Every state produces lamb with Texas, California, Colorado, Wyoming, and South Dakota producing more than two thirds of domestic sheep. Ethnic minorities are the biggest consumers, including Latinos, but especially Muslims who want their lamb processed according to Halal, an Arabic word meaning lawful or permitted. Halal slaughter involves minimizing stress to the animal, turning its head towards Mecca, and saying a blessing known as the basmala prayer. The throat is then slit, and the blood drained from the carcass.

Sheep are also raised for milk and cheese production. Greek Feta, French Roquefort, Spanish Manchego and Italian Pecorino Romano are some well-known varieties. The United States is the largest importer of sheep’s milk cheese, accounting for about half of the world’s consumption.  

How Sheep Are Raised and Finished

Most American sheep are  pasture raised and finished on a variety of grains. This give the meat a rich, meaty, or even “beefy” flavor. Many of today’s sheep producers raise their sheep on grass or pasture only.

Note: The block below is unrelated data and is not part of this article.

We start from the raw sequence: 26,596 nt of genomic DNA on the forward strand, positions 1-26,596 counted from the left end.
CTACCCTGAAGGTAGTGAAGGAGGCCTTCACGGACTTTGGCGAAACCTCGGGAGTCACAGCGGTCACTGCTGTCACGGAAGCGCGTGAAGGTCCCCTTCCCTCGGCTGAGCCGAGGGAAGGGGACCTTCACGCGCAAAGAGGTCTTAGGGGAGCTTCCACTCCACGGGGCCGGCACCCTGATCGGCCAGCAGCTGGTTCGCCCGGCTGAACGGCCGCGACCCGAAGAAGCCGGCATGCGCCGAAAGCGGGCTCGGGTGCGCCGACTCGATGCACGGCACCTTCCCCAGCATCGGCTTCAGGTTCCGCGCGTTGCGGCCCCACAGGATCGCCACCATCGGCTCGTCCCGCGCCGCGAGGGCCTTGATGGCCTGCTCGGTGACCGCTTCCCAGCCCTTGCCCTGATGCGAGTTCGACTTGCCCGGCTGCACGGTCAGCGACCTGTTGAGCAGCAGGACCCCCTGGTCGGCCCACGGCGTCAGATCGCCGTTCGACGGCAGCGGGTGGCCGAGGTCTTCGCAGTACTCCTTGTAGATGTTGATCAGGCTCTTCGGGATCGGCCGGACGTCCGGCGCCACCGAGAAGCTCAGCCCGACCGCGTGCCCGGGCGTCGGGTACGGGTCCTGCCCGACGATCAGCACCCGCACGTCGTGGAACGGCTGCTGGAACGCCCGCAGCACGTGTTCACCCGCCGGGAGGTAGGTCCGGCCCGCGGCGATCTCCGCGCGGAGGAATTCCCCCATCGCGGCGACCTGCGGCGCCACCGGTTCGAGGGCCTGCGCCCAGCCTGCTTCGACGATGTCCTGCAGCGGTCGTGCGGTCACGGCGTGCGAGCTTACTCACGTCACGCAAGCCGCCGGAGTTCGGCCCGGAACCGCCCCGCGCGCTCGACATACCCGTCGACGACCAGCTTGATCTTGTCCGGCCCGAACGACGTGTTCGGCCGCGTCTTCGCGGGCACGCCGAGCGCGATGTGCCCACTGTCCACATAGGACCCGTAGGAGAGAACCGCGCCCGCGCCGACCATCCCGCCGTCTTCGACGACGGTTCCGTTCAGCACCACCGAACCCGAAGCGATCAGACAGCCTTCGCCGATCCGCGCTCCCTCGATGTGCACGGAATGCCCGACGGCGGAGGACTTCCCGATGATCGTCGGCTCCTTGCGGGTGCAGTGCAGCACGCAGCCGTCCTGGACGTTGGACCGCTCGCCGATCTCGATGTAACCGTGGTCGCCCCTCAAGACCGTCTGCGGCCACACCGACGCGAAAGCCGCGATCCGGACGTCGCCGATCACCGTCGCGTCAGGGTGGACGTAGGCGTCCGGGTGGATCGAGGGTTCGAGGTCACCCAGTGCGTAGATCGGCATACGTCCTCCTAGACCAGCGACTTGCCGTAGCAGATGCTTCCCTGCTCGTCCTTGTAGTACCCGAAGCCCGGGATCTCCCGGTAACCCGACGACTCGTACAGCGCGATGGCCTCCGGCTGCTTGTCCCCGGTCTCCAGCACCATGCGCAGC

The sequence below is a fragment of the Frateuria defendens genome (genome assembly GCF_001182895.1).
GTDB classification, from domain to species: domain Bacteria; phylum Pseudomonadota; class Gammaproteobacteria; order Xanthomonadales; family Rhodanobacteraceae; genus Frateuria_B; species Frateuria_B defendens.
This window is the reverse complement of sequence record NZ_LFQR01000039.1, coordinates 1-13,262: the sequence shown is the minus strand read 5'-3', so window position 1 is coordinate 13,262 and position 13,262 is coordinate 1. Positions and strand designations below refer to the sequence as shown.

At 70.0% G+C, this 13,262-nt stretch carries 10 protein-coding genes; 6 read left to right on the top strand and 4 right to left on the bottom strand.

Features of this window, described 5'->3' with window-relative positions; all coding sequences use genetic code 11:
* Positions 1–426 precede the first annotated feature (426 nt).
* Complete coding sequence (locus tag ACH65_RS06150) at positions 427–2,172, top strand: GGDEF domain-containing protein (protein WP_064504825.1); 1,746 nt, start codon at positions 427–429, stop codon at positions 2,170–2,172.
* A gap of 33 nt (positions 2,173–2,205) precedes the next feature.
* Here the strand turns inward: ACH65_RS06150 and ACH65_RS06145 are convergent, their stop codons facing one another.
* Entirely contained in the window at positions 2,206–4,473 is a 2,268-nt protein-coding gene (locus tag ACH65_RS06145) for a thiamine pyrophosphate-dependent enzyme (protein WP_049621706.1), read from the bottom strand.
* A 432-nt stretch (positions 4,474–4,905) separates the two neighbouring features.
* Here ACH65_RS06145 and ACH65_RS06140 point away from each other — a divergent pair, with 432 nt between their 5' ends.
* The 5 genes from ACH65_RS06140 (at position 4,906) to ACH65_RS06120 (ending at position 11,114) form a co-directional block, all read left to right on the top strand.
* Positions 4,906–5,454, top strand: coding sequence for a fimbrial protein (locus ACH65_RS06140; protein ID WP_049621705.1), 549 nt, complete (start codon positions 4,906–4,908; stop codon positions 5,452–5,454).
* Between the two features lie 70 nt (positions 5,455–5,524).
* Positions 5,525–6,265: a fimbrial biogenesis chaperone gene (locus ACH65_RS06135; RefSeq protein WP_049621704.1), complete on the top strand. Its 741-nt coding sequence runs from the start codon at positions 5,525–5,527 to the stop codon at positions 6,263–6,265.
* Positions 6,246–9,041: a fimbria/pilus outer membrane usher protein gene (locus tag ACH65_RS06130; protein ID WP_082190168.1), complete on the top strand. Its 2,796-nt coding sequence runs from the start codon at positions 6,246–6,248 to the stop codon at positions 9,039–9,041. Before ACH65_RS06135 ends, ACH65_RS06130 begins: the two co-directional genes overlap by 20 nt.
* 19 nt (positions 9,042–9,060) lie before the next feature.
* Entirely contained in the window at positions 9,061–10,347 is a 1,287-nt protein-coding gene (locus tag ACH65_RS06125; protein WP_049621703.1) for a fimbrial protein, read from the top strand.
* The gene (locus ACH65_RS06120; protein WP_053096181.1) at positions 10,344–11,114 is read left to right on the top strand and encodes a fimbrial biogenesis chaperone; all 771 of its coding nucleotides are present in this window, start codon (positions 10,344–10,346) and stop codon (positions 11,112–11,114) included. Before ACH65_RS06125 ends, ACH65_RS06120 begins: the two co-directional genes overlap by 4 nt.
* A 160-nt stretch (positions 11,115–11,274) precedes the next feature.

New Zealand has a long history of raising and exporting sheep, where they were first introduced by British explorer Captain James Cook in 1773. New Zealand lamb are smaller than American, strictly grass-fed, and tend to have a more pronounced, lamb-like “gamey or grassy” flavor.

Australian lamb is grass fed and finished, but some farmers are moving to a practice of grain finishing on feedlots, so the flavor is similar to American lamb. Carcass size is smaller than American lamb but larger than New Zealand varieties. Both New Zealand and Australia raise dual-purpose sheep for wool and meat production.

Most sheep are raised by a network of hundreds of small family farms and ranchers.  According to the American Lamb Board, “there are more than 80,000 family farmers and ranchers caring for over 6 million sheep throughout the United States”. These farmers are committed to practicing good land management, animal well-being, and natural grazing that is compatible with the environment. Some proprietary labels, including Niman Ranch and Strauss, have established their own programs for raising and feeding animals in a humane manner that eliminates hormones and antibiotics and uses 100% vegetarian diet.